12 And the word of the Lord came to me: 13 “Son of man, when a land sins against me by acting faithlessly, and I stretch out my hand against it and break its supply of bread and send famine upon it, and cut off from it man and beast, 14 even if these three men, Noah, Daniel, and Job, were in it, they would deliver but their own lives by their righteousness, declares the Lord God.
15 “If I cause wild beasts to pass through the land, and they ravage it, and it be made desolate, so that no one may pass through because of the beasts, 16 even if these three men were in it, as I live, declares the Lord God, they would deliver neither sons nor daughters. They alone would be delivered, but the land would be desolate.
17 “Or if I bring a sword upon that land and say, Let a sword pass through the land, and I cut off from it man and beast, 18 though these three men were in it, as I live, declares the Lord God, they would deliver neither sons nor daughters, but they alone would be delivered.
19 “Or if I send a pestilence into that land and pour out my wrath upon it with blood, to cut off from it man and beast, 20 even if Noah, Daniel, and Job were in it, as I live, declares the Lord God, they would deliver neither son nor daughter. They would deliver but their own lives by their righteousness.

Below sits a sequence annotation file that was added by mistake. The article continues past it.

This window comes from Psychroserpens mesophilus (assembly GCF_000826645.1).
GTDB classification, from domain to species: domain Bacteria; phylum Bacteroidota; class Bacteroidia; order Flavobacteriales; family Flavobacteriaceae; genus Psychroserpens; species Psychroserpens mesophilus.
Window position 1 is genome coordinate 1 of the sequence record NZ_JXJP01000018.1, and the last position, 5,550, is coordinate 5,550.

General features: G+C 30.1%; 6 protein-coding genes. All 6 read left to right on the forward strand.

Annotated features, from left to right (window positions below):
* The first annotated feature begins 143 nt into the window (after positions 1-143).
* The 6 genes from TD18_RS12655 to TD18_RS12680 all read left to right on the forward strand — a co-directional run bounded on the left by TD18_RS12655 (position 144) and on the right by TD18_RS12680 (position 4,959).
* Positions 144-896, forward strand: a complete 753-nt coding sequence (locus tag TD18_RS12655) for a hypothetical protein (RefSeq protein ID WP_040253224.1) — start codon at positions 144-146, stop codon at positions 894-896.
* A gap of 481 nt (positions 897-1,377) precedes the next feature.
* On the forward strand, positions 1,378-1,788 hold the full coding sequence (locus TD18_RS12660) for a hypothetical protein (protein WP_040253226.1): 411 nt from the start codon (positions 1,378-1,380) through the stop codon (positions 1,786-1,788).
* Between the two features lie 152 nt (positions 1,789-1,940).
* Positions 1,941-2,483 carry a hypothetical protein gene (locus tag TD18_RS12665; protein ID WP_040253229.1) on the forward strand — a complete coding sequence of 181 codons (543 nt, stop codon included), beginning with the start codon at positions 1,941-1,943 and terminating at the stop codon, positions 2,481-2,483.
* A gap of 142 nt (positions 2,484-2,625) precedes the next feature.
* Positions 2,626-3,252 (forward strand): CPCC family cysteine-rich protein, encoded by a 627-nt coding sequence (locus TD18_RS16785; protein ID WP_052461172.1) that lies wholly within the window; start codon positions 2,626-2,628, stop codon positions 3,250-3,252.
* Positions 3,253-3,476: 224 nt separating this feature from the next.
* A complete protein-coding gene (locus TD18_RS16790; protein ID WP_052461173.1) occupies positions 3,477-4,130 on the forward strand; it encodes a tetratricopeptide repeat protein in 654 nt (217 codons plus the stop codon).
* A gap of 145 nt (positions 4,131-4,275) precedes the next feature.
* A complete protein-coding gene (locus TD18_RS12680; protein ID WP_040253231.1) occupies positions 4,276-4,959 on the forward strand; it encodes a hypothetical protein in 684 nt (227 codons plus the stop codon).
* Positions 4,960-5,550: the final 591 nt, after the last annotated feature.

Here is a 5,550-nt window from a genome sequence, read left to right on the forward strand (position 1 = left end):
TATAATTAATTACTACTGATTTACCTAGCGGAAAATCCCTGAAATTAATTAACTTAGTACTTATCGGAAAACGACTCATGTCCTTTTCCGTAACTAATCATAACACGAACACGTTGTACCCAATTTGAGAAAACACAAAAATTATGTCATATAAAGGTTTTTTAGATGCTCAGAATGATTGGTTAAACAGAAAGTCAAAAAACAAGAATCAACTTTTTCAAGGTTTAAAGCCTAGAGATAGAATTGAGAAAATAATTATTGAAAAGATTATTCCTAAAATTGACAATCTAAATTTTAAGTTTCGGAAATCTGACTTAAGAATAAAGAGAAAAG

21 “For thus says the Lord God: How much more when I send upon Jerusalem my four disastrous acts of judgment, sword, famine, wild beasts, and pestilence, to cut off from it man and beast! 22 But behold, some survivors will be left in it, sons and daughters who will be brought out; behold, when they come out to you, and you see their ways and their deeds, you will be consoled for the disaster that I have brought upon Jerusalem, for all that I have brought upon it. 23 They will console you, when you see their ways and their deeds, and you shall know that I have not done without cause all that I have done in it, declares the Lord God.” – Ezekiel 14:12-23 ESV
Even prophets of God have their moments of doubt and discouragement, and Ezekiel was no exception. Although he was a divinely-ordained spokesman for the Almighty, there must have been times when Ezekiel grew concerned about the message he was commanded to deliver. Standing before his peers each day and communicating God’s blistering message of condemnation and judgment could not have been easy. It’s likely that the shocked members of his audience registered their dissatisfaction with his raging rhetoric and raised questions of their own, causing Ezekiel to have second thoughts about God’s proposed plan for Jerusalem’s destruction.